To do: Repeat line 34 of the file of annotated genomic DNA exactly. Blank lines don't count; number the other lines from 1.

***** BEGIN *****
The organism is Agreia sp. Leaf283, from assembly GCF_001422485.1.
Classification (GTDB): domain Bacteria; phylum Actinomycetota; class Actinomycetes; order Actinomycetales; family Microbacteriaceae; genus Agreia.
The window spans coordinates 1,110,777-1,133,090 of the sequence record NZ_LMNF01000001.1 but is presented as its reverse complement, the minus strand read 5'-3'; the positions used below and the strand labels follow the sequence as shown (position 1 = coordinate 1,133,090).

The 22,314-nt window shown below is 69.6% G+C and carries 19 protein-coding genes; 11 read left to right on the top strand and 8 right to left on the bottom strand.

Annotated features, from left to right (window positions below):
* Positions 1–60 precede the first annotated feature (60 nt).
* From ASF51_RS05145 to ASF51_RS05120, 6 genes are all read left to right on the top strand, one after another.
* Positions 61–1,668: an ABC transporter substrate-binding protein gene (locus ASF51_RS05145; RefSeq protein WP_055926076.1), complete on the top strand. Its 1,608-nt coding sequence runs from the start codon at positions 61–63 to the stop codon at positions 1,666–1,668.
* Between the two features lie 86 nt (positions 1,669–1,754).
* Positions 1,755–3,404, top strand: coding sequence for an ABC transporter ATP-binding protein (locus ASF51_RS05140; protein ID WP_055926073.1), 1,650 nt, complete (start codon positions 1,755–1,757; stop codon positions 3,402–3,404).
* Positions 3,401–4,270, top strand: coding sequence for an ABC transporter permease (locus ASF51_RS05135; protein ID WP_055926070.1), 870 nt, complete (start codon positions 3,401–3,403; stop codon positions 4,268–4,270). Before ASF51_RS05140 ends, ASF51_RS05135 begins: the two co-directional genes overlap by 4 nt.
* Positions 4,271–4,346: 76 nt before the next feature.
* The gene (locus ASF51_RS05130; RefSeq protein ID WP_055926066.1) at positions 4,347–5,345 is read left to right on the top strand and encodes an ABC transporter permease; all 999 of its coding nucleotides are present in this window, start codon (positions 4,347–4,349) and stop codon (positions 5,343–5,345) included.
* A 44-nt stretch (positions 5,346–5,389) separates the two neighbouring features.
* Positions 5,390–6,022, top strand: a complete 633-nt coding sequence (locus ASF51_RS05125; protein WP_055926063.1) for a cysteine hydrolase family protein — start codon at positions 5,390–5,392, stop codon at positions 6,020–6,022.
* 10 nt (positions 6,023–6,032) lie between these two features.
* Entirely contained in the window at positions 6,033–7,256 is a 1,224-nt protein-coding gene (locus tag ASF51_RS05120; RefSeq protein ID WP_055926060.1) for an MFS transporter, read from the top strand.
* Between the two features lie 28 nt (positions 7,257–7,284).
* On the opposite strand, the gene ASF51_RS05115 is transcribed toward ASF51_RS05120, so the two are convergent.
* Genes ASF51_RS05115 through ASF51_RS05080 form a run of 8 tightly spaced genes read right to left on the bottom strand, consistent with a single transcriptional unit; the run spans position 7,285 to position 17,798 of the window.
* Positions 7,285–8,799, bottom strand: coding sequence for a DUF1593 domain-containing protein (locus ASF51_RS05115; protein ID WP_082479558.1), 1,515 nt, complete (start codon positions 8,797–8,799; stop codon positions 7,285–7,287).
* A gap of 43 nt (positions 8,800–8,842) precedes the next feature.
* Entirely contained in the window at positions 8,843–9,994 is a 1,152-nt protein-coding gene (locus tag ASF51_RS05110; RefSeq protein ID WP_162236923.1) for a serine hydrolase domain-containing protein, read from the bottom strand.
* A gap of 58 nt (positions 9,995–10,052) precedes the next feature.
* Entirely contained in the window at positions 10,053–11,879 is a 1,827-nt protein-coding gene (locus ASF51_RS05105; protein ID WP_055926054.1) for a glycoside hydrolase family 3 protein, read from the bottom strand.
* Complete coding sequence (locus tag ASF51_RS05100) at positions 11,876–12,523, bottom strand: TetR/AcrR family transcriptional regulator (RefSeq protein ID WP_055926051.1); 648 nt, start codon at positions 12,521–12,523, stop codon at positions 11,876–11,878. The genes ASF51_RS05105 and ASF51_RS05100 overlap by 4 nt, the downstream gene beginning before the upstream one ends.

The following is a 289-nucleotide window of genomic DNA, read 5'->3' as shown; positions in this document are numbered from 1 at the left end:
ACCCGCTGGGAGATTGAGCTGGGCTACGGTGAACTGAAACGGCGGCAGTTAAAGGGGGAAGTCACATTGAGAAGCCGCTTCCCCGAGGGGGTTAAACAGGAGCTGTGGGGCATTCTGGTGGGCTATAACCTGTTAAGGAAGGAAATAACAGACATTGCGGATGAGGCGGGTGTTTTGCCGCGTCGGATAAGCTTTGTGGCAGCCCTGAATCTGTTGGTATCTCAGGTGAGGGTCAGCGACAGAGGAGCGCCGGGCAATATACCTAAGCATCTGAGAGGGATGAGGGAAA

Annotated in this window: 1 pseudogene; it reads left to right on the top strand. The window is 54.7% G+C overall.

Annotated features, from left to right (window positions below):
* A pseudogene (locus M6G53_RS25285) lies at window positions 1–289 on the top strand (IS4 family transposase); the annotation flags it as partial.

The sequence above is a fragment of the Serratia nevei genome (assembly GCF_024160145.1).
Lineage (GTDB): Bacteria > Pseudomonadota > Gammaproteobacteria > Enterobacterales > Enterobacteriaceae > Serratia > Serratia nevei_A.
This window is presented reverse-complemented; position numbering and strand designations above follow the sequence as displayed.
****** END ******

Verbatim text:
This window is presented reverse-complemented; position numbering and strand designations above follow the sequence as displayed.